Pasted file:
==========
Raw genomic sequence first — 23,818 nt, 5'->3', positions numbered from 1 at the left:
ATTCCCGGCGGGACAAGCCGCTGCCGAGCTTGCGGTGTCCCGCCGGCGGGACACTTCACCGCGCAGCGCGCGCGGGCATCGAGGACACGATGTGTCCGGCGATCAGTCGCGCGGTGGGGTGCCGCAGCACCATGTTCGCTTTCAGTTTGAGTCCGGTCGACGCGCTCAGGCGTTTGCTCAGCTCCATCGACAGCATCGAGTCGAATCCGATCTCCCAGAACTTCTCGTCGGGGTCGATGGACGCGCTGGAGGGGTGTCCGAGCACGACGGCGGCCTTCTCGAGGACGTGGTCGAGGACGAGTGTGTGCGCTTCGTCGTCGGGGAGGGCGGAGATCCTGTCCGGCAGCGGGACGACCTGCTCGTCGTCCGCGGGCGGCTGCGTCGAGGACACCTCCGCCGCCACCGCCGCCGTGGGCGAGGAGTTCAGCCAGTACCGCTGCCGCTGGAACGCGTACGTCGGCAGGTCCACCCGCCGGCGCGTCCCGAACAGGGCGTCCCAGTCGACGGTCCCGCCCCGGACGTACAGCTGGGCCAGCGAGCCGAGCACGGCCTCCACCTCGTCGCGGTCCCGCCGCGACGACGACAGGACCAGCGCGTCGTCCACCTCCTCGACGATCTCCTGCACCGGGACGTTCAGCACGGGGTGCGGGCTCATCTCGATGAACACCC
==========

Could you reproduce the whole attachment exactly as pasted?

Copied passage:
Raw genomic sequence first — 23,818 nt, 5'->3', positions numbered from 1 at the left:
ATTCCCGGCGGGACAAGCCGCTGCCGAGCTTGCGGTGTCCCGCCGGCGGGACACTTCACCGCGCAGCGCGCGCGGGCATCGAGGACACGATGTGTCCGGCGATCAGTCGCGCGGTGGGGTGCCGCAGCACCATGTTCGCTTTCAGTTTGAGTCCGGTCGACGCGCTCAGGCGTTTGCTCAGCTCCATCGACAGCATCGAGTCGAATCCGATCTCCCAGAACTTCTCGTCGGGGTCGATGGACGCGCTGGAGGGGTGTCCGAGCACGACGGCGGCCTTCTCGAGGACGTGGTCGAGGACGAGTGTGTGCGCTTCGTCGTCGGGGAGGGCGGAGATCCTGTCCGGCAGCGGGACGACCTGCTCGTCGTCCGCGGGCGGCTGCGTCGAGGACACCTCCGCCGCCACCGCCGCCGTGGGCGAGGAGTTCAGCCAGTACCGCTGCCGCTGGAACGCGTACGTCGGCAGGTCCACCCGCCGGCGCGTCCCGAACAGGGCGTCCCAGTCGACGGTCCCGCCCCGGACGTACAGCTGGGCCAGCGAGCCGAGCACGGCCTCCACCTCGTCGCGGTCCCGCCGCGACGACGACAGGACCAGCGCGTCGTCCACCTCCTCGACGATCTCCTGCACCGGGACGTTCAGCACGGGGTGCGGGCTCATCTCGATGAACACCC